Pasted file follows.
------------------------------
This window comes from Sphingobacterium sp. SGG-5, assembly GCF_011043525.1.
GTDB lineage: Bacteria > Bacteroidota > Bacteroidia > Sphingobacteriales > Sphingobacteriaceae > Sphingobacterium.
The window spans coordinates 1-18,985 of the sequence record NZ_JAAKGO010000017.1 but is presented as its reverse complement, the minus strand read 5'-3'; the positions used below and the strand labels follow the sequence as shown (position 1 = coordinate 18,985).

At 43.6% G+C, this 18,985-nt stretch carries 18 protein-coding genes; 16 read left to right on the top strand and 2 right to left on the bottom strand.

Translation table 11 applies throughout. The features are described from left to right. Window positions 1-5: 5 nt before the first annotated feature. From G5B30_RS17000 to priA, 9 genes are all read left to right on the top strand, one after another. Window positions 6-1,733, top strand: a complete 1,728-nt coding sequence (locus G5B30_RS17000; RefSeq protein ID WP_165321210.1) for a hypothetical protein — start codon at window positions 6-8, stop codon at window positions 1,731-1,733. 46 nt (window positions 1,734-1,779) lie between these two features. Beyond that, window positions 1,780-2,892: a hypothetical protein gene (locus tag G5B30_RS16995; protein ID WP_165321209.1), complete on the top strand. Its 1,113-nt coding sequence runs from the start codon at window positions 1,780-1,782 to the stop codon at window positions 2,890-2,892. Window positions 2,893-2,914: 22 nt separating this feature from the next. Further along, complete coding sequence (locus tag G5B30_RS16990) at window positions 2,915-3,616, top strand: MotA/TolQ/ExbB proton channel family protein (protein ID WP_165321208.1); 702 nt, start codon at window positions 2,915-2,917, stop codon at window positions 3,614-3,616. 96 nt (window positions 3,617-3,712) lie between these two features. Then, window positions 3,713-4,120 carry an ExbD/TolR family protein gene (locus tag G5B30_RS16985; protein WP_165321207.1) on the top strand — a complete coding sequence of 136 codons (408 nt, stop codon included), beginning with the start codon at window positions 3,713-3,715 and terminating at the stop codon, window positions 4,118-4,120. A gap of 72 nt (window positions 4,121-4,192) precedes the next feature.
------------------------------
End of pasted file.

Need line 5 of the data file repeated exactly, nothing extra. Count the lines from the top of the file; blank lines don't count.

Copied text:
Translation table 11 applies throughout. The features are described from left to right. Window positions 1-5: 5 nt before the first annotated feature. From G5B30_RS17000 to priA, 9 genes are all read left to right on the top strand, one after another. Window positions 6-1,733, top strand: a complete 1,728-nt coding sequence (locus G5B30_RS17000; RefSeq protein ID WP_165321210.1) for a hypothetical protein — start codon at window positions 6-8, stop codon at window positions 1,731-1,733. 46 nt (window positions 1,734-1,779) lie between these two features. Beyond that, window positions 1,780-2,892: a hypothetical protein gene (locus tag G5B30_RS16995; protein ID WP_165321209.1), complete on the top strand. Its 1,113-nt coding sequence runs from the start codon at window positions 1,780-1,782 to the stop codon at window positions 2,890-2,892. Window positions 2,893-2,914: 22 nt separating this feature from the next. Further along, complete coding sequence (locus tag G5B30_RS16990) at window positions 2,915-3,616, top strand: MotA/TolQ/ExbB proton channel family protein (protein ID WP_165321208.1); 702 nt, start codon at window positions 2,915-2,917, stop codon at window positions 3,614-3,616. 96 nt (window positions 3,617-3,712) lie between these two features. Then, window positions 3,713-4,120 carry an ExbD/TolR family protein gene (locus tag G5B30_RS16985; protein WP_165321207.1) on the top strand — a complete coding sequence of 136 codons (408 nt, stop codon included), beginning with the start codon at window positions 3,713-3,715 and terminating at the stop codon, window positions 4,118-4,120. A gap of 72 nt (window positions 4,121-4,192) precedes the next feature.